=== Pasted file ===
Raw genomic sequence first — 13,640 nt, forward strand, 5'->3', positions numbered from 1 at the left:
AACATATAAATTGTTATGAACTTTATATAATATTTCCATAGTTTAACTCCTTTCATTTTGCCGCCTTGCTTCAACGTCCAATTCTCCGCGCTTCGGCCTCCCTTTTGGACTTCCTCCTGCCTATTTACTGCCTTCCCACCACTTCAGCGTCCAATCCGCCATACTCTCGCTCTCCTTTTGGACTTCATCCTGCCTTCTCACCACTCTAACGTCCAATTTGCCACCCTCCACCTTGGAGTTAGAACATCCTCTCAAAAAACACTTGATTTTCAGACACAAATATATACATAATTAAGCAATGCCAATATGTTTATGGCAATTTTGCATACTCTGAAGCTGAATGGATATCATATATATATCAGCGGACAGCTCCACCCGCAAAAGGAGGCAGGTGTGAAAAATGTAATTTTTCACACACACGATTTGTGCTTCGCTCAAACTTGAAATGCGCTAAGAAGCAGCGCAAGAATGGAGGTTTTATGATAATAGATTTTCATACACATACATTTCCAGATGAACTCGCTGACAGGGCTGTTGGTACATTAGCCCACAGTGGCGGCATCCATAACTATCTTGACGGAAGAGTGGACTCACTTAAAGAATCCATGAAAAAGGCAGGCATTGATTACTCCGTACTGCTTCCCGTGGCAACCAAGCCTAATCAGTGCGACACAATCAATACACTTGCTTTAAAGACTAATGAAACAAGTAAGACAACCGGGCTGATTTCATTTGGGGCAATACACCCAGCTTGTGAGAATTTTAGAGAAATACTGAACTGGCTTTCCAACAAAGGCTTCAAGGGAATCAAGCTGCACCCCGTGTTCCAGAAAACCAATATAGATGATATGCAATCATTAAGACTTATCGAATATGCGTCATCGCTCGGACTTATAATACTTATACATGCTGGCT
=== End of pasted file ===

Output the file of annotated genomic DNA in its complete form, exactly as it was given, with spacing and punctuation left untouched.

Raw genomic sequence first — 13,640 nt, forward strand, 5'->3', positions numbered from 1 at the left:
AACATATAAATTGTTATGAACTTTATATAATATTTCCATAGTTTAACTCCTTTCATTTTGCCGCCTTGCTTCAACGTCCAATTCTCCGCGCTTCGGCCTCCCTTTTGGACTTCCTCCTGCCTATTTACTGCCTTCCCACCACTTCAGCGTCCAATCCGCCATACTCTCGCTCTCCTTTTGGACTTCATCCTGCCTTCTCACCACTCTAACGTCCAATTTGCCACCCTCCACCTTGGAGTTAGAACATCCTCTCAAAAAACACTTGATTTTCAGACACAAATATATACATAATTAAGCAATGCCAATATGTTTATGGCAATTTTGCATACTCTGAAGCTGAATGGATATCATATATATATCAGCGGACAGCTCCACCCGCAAAAGGAGGCAGGTGTGAAAAATGTAATTTTTCACACACACGATTTGTGCTTCGCTCAAACTTGAAATGCGCTAAGAAGCAGCGCAAGAATGGAGGTTTTATGATAATAGATTTTCATACACATACATTTCCAGATGAACTCGCTGACAGGGCTGTTGGTACATTAGCCCACAGTGGCGGCATCCATAACTATCTTGACGGAAGAGTGGACTCACTTAAAGAATCCATGAAAAAGGCAGGCATTGATTACTCCGTACTGCTTCCCGTGGCAACCAAGCCTAATCAGTGCGACACAATCAATACACTTGCTTTAAAGACTAATGAAACAAGTAAGACAACCGGGCTGATTTCATTTGGGGCAATACACCCAGCTTGTGAGAATTTTAGAGAAATACTGAACTGGCTTTCCAACAAAGGCTTCAAGGGAATCAAGCTGCACCCCGTGTTCCAGAAAACCAATATAGATGATATGCAATCATTAAGACTTATCGAATATGCGTCATCGCTCGGACTTATAATACTTATACATGCTGGCT